I walked into my office in the Grohmann Museum on MSOE’s campus the other day and really liked the golden autumn glow of light reflecting from the locust tree outside my window. Especially appealing was the correspondence between the dead leaves of this student artwork (a dead birch tree branch, wrapped in copper wire, then “planted” in a pot) and the dying leaves just beyond.
Whenever I’m going about my daily life and see something arresting, I routinely take a picture with my phone.
This time, as I looked at the image I’d just captured, I was less than enchanted. Hmm, a little crooked. But no worries. I could just use my phone’s editing features to straighten it up so. But that edited version was less than satisfying.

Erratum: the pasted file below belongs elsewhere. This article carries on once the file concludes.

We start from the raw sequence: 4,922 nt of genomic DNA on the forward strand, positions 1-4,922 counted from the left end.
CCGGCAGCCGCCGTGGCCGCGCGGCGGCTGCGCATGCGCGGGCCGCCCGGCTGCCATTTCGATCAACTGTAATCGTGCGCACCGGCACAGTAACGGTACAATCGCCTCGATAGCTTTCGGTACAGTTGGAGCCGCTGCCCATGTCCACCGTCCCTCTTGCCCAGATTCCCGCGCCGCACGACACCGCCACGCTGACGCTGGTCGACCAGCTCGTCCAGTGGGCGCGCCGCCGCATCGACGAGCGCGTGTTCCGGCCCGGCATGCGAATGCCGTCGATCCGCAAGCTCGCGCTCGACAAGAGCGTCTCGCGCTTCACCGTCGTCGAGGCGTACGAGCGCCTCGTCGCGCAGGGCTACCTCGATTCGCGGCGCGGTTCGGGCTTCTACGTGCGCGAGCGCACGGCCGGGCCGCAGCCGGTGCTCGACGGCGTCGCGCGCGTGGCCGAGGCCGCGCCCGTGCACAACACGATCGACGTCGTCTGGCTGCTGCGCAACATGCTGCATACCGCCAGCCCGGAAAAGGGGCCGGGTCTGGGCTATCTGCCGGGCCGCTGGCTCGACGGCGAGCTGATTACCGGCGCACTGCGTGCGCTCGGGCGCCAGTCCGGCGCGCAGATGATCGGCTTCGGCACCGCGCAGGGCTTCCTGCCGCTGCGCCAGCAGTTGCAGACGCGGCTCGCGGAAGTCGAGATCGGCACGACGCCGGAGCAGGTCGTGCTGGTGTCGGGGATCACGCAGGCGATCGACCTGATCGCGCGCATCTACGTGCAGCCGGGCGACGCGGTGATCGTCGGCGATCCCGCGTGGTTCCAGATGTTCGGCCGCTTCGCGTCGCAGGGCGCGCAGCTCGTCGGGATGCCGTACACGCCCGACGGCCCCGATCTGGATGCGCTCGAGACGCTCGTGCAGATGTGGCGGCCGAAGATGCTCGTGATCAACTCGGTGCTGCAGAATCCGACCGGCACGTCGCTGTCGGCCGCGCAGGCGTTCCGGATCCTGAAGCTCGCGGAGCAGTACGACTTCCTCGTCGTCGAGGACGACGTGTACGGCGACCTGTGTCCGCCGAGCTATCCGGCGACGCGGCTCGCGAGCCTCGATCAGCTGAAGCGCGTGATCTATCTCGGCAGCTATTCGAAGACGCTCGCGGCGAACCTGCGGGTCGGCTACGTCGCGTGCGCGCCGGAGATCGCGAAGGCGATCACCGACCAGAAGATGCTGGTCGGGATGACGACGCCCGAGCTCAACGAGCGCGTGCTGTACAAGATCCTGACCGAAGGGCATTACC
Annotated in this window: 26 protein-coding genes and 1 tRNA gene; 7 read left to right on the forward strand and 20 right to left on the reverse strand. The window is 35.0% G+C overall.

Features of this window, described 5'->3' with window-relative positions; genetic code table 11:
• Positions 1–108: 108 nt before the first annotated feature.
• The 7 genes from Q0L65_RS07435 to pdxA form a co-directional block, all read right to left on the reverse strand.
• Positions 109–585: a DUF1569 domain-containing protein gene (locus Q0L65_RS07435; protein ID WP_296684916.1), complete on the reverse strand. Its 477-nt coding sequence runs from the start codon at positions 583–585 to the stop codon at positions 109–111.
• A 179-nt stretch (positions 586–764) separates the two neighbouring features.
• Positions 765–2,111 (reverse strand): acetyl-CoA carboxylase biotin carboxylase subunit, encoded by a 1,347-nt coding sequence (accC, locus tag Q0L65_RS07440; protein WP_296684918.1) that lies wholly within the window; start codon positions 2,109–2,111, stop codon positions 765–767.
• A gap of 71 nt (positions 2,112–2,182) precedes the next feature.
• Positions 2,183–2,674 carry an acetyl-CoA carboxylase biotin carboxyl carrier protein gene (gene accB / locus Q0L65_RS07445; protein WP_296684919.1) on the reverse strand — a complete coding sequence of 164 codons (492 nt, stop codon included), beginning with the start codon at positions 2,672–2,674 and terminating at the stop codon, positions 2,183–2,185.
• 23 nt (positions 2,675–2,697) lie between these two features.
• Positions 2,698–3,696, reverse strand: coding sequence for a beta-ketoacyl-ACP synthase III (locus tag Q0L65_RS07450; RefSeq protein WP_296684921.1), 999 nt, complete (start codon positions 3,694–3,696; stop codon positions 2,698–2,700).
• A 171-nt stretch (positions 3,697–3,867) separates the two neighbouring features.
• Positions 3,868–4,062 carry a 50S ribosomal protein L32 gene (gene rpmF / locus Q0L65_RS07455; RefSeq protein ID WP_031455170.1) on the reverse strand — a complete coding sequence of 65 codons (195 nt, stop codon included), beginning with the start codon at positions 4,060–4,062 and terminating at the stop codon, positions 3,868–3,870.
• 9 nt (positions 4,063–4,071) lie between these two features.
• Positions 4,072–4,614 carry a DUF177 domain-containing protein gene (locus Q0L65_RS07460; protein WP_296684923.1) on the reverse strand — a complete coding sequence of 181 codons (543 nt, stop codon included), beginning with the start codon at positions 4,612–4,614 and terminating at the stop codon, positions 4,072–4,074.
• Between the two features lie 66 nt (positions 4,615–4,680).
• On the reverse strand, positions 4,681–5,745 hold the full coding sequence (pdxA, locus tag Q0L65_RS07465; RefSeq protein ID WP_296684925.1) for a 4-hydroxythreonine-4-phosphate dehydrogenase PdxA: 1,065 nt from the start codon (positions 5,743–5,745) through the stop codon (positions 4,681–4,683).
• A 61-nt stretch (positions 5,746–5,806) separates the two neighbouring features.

Was it possible that the less-perfect original was better?
I decided to get my daughter’s opinion. After examining both versions, right next to each other in my camera roll, she also selected the original, unedited photograph.
Isn’t it funny how sometimes the more we try to fix something the less we like it in the end? The first photo captured whatever “magic” I saw. When I tried making slight repairs to touch up its imperfections, I was left with something that was nicer but was no longer as compelling (to me, at least).
Songwriter Leonard Cohen said it beautifully in “Anthem”:
Ring the bells that still can ring
Forget your perfect offering.
There is a crack in everything
That’s how the light gets in